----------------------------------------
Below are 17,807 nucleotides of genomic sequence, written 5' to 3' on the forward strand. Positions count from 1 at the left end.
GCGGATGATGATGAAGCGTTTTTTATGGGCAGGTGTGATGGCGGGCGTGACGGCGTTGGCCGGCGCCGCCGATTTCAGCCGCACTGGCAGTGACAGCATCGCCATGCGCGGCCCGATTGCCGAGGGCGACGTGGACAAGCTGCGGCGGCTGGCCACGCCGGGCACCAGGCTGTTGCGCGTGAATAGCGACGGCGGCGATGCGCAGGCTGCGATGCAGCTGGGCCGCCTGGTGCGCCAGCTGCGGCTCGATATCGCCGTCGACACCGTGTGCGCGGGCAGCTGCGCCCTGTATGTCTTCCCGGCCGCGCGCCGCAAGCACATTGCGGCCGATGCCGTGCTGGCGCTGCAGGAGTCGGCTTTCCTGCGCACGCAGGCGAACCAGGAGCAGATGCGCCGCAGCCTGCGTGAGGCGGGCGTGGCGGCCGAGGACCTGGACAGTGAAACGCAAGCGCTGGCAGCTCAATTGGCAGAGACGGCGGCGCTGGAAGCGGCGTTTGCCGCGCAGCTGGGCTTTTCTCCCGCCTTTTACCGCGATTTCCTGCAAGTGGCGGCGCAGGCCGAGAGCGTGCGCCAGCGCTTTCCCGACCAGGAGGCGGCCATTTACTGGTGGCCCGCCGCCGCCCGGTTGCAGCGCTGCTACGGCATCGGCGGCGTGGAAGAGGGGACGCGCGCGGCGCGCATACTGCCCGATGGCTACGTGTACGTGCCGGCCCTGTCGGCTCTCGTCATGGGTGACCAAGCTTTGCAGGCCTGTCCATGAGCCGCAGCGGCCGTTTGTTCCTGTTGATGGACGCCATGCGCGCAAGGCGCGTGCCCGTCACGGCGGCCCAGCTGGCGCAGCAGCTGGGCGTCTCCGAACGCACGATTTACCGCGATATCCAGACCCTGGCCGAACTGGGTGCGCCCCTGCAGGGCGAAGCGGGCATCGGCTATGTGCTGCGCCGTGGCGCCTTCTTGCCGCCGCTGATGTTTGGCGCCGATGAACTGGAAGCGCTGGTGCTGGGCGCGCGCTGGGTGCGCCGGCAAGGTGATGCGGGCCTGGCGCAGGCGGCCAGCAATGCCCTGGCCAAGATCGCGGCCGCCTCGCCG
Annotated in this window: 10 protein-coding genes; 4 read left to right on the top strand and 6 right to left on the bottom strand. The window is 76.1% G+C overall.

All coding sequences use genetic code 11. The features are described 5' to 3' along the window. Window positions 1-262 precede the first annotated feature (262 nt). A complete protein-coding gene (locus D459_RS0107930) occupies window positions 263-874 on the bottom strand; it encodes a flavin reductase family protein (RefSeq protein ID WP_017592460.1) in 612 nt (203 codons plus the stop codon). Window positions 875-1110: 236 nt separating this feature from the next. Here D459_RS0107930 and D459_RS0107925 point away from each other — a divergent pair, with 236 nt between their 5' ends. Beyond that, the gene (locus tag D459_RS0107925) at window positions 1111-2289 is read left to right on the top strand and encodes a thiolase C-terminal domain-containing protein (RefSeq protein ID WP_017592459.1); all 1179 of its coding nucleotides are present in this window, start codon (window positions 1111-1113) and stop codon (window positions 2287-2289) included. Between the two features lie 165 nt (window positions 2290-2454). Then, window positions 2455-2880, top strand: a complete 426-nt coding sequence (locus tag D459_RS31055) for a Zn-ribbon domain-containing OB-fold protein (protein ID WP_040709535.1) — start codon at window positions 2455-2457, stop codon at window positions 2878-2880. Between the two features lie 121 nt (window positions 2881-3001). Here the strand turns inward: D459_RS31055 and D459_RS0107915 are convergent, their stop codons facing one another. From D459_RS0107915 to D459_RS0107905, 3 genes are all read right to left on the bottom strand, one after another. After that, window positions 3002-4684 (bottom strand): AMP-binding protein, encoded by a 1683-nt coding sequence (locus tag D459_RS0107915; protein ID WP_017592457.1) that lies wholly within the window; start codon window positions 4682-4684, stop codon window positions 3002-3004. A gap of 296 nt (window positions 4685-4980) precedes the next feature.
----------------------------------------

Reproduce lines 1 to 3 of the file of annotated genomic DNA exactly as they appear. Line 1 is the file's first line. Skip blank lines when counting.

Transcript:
Below are 17,807 nucleotides of genomic sequence, written 5' to 3' on the forward strand. Positions count from 1 at the left end.
GCGGATGATGATGAAGCGTTTTTTATGGGCAGGTGTGATGGCGGGCGTGACGGCGTTGGCCGGCGCCGCCGATTTCAGCCGCACTGGCAGTGACAGCATCGCCATGCGCGGCCCGATTGCCGAGGGCGACGTGGACAAGCTGCGGCGGCTGGCCACGCCGGGCACCAGGCTGTTGCGCGTGAATAGCGACGGCGGCGATGCGCAGGCTGCGATGCAGCTGGGCCGCCTGGTGCGCCAGCTGCGGCTCGATATCGCCGTCGACACCGTGTGCGCGGGCAGCTGCGCCCTGTATGTCTTCCCGGCCGCGCGCCGCAAGCACATTGCGGCCGATGCCGTGCTGGCGCTGCAGGAGTCGGCTTTCCTGCGCACGCAGGCGAACCAGGAGCAGATGCGCCGCAGCCTGCGTGAGGCGGGCGTGGCGGCCGAGGACCTGGACAGTGAAACGCAAGCGCTGGCAGCTCAATTGGCAGAGACGGCGGCGCTGGAAGCGGCGTTTGCCGCGCAGCTGGGCTTTTCTCCCGCCTTTTACCGCGATTTCCTGCAAGTGGCGGCGCAGGCCGAGAGCGTGCGCCAGCGCTTTCCCGACCAGGAGGCGGCCATTTACTGGTGGCCCGCCGCCGCCCGGTTGCAGCGCTGCTACGGCATCGGCGGCGTGGAAGAGGGGACGCGCGCGGCGCGCATACTGCCCGATGGCTACGTGTACGTGCCGGCCCTGTCGGCTCTCGTCATGGGTGACCAAGCTTTGCAGGCCTGTCCATGAGCCGCAGCGGCCGTTTGTTCCTGTTGATGGACGCCATGCGCGCAAGGCGCGTGCCCGTCACGGCGGCCCAGCTGGCGCAGCAGCTGGGCGTCTCCGAACGCACGATTTACCGCGATATCCAGACCCTGGCCGAACTGGGTGCGCCCCTGCAGGGCGAAGCGGGCATCGGCTATGTGCTGCGCCGTGGCGCCTTCTTGCCGCCGCTGATGTTTGGCGCCGATGAACTGGAAGCGCTGGTGCTGGGCGCGCGCTGGGTGCGCCGGCAAGGTGATGCGGGCCTGGCGCAGGCGGCCAGCAATGCCCTGGCCAAGATCGCGGCCGCCTCGCCG
Annotated in this window: 10 protein-coding genes; 4 read left to right on the top strand and 6 right to left on the bottom strand. The window is 76.1% G+C overall.